Placating is the whole sequence - if you're going to admit to a coach you're not sure, you have to go to your crew for help and come to a (perceived) joint conclusion. THAT IS placating - doing everything in your power to get the call right, and communicating to the coach that you have done everything in your power to get the call right. Refusing to go for help WHEN YOU ARE UNSURE OF YOUR CALL is the exact opposite of placating.

Again, if you ARE sure of your call, there is no reason to go to your crew... DiMuro himself admitted he was not 100% sure, and that is that.

Make sense? As for where to put the runner, Rule 9.01(c). Reynolds is watching the runner, PU has a great view of the entire scene in front of him, Welke at 1B can even chime in from his angle on that. You probably have a runner on 3rd... the guy was running with the pitch and was already past second when the out was signaled, he had to retouch 2nd and that's why he was out by a mile on the tag up.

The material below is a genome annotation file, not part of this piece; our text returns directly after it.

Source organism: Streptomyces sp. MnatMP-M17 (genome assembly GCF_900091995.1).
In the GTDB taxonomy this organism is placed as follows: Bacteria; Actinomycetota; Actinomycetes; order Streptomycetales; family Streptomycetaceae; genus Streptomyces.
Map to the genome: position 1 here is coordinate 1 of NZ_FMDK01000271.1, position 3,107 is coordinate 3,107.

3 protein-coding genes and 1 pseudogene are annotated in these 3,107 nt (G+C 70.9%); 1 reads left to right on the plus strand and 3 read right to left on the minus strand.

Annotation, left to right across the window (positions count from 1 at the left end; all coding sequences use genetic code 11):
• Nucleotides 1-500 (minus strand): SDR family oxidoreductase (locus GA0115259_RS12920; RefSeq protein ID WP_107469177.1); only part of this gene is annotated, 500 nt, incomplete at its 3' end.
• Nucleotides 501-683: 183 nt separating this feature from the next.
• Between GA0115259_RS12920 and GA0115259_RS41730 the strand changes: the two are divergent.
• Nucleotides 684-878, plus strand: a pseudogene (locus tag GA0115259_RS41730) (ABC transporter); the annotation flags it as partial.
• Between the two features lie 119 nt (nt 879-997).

Jack said...

Bowa's a moron. West's only mistake was not ejecting Gardenhire right away for stepping out. But you know Joe, and he makes sure everyone knows Gardenhire was warned, so that's okay with me. As for Francona, Angel ejected him and Joe was a crew chief doing his crew chief job. Who cares, no big deal. As for DiMuro and Mattingly, if Uribe didn't get tossed, Mattingly wouldn't have been tossed. Mattingly and DiMuro discussed it and Mattingly walked away okay with it. Uribe came back and was an idiot, and that's that. Sure, Mike could have asked for help. If as you say he admitted he wasn't sure (what a stupid thing to do especially if you're not then going to ask for help!), Mike screwed up by not at least entertaining the notion of getting together with his other umps. Either way, that call is standing as a catch. But still, I prefer to see Mike go to another umpire for help - even though it's almost a lock the play stands as a catch. At least make up for the fact that you're not certain by trying to get it right.

Any way. Bottom line. Joe did a great job in both cases, Mike could have done a bit better, and Larry Bowa proves that he is an idiot.

Jeremy "jeruhmed" said...

In case if anyone was wondering, Rule 4.07 addresses that an ejected individual must leave the playing field.

4.07